[Spambayes] all but one testing

Tim Peters tim.one@comcast.net
Thu, 05 Sep 2002 18:20:33 -0400

[Neil Schemenauer]
> I've written a driver script the does "all but one testing".  The basic
> algorithm is:
>     gb = GrahamBayes()
>     for msg in spam:
>         gb.learn(msg, is_spam=True)
>     for msg in ham:
>         gb.learn(msg, is_spam=False)
>     for msg in spam:
>         gb.unlearn(msg, is_spam=True)
>         gb.spamprob(msg)
>         gb.lear(msg, is_spam=True)
>     for msg in ham:
>         gb.unlearn(msg, is_spam=False)
>         gb.spamprob(msg)
>         gb.lear(msg, is_spam=False)
>     print summary
> Is this type of testing useful?

It's sure better than nothing <wink>.  Also better than nothing, but not as
good, is doing the same thing but skipping the learn/unlearn calls after
initial training.

> As understand it, it's most useful when you have a small amount of testing
> and training data.

I've run no experiments on training set size yet, and won't hazard a guess
as to how much is enough.  I'm nearly certain that the 4000h+2750s I've been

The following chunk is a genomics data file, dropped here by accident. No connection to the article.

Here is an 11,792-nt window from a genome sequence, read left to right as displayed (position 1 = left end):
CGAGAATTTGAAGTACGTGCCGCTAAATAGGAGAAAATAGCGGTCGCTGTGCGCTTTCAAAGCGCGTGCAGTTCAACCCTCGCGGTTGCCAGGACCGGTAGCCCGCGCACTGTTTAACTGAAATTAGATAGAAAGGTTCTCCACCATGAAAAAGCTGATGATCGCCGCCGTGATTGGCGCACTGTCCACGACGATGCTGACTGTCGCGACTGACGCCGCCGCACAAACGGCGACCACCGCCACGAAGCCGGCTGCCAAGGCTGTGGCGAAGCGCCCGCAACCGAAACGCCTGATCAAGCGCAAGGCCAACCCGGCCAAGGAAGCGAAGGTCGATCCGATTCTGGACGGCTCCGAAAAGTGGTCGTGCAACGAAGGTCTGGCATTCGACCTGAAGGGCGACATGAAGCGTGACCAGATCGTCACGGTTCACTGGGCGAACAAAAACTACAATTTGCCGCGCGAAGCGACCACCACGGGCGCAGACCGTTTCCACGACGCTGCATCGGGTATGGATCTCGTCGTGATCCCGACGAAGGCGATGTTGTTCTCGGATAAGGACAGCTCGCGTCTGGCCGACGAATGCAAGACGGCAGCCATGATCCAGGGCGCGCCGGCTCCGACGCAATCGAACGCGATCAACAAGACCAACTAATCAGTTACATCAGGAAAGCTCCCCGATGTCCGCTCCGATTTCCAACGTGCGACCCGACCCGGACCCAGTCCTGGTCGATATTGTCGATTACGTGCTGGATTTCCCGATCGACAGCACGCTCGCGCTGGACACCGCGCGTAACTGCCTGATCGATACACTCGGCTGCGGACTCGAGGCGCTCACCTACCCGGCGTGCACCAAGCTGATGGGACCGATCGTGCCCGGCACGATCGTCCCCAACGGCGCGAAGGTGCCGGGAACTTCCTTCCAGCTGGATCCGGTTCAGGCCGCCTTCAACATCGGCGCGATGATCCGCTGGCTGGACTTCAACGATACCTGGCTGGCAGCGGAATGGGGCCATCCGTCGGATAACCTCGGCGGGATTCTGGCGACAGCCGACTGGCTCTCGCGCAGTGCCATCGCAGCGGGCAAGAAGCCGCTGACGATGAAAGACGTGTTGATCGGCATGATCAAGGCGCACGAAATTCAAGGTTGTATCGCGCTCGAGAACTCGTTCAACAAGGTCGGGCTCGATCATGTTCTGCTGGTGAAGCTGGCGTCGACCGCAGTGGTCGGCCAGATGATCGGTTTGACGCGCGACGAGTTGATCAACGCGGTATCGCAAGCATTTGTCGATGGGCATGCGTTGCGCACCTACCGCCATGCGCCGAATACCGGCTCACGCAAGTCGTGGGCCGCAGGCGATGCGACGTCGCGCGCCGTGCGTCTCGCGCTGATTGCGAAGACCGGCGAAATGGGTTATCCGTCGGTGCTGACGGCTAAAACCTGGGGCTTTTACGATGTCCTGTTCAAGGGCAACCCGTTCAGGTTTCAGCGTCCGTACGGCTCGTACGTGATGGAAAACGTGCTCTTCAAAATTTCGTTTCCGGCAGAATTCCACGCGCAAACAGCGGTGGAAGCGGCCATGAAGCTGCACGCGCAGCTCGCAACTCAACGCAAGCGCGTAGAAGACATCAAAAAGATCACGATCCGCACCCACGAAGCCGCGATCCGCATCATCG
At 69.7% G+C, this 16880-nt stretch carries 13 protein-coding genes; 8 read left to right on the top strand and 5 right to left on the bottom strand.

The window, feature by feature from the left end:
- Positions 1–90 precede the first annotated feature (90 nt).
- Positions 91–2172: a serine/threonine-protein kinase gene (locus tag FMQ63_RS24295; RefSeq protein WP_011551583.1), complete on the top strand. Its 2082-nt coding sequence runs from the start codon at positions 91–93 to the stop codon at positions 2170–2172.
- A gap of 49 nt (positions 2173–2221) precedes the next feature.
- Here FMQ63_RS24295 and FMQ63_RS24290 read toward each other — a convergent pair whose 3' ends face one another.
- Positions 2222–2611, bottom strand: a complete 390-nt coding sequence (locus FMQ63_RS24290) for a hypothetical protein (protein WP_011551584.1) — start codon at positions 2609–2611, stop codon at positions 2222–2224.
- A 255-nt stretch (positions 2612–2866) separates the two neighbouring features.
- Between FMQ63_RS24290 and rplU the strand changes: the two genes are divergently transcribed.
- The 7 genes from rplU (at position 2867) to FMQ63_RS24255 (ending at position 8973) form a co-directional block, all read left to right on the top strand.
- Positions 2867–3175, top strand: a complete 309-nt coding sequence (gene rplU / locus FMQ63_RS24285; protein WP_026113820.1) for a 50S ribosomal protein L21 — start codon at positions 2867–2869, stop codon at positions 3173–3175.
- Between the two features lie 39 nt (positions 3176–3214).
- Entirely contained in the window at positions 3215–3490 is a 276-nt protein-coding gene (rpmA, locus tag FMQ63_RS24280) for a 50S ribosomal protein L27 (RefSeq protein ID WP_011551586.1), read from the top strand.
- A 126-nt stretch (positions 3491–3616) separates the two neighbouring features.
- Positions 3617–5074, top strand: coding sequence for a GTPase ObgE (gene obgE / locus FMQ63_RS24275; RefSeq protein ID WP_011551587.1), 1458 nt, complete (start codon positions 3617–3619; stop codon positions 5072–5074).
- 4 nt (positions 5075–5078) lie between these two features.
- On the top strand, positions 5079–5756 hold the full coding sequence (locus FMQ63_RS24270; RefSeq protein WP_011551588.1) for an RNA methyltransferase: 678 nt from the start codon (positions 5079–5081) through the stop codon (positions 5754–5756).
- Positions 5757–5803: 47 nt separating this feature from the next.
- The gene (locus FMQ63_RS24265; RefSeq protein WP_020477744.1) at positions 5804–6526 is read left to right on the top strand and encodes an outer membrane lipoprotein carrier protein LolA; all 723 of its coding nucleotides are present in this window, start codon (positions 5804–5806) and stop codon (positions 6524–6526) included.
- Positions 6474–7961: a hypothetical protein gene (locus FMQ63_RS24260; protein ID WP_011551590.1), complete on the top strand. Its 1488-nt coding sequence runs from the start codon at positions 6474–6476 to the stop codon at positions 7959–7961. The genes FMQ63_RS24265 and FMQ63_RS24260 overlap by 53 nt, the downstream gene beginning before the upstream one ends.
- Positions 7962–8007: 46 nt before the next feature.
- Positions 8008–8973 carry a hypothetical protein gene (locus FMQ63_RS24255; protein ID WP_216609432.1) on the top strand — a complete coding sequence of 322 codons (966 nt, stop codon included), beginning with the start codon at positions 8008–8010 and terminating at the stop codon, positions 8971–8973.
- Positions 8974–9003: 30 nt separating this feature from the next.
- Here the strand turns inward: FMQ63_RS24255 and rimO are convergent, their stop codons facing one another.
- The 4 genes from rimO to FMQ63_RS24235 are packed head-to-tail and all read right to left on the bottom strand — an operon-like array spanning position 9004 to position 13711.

using is way more than enough, though.  It's a question of practical
importance open for fresh triumphs <wink>.

> That doesn't seem> to be a problem for us.  Also, it's really slow.

Each call to learn() and to unlearn() computes a new probability for every
word in the database.  There's an official way to avoid that in the first
two loops, e.g.

    for msg in spam:
        gb.learn(msg, True, False)

In each of the last two loops, the total # of ham and total # of spam in the
"learned" set is invariant across loop trips, and you *could* break into the
abstraction to exploit that:  the only probabilities that actually change
across those loop trips are those associated with the words in msg.  Then
the runtime for each trip would be proportional to the # of words in the msg
rather than the number of words in the database.

Another area for potentially fruitful study:  it's clear that the
highest-value indicators usually appear "early" in msgs, and for spam
there's an actual reason for that:  advertising has to strive to get your
attention early.  So, for example, if we only bothered to tokenize the first
90% of a msg, would results get worse?  I doubt it.  And if not, what about
the first 50%?  The first 10%?  The first 1000 bytes?  max(1000 bytes, first
10%)?  That could also yield a major speed boost, and *may* even improve
results -- e.g., sometimes an on-topic message starts well but then rambles.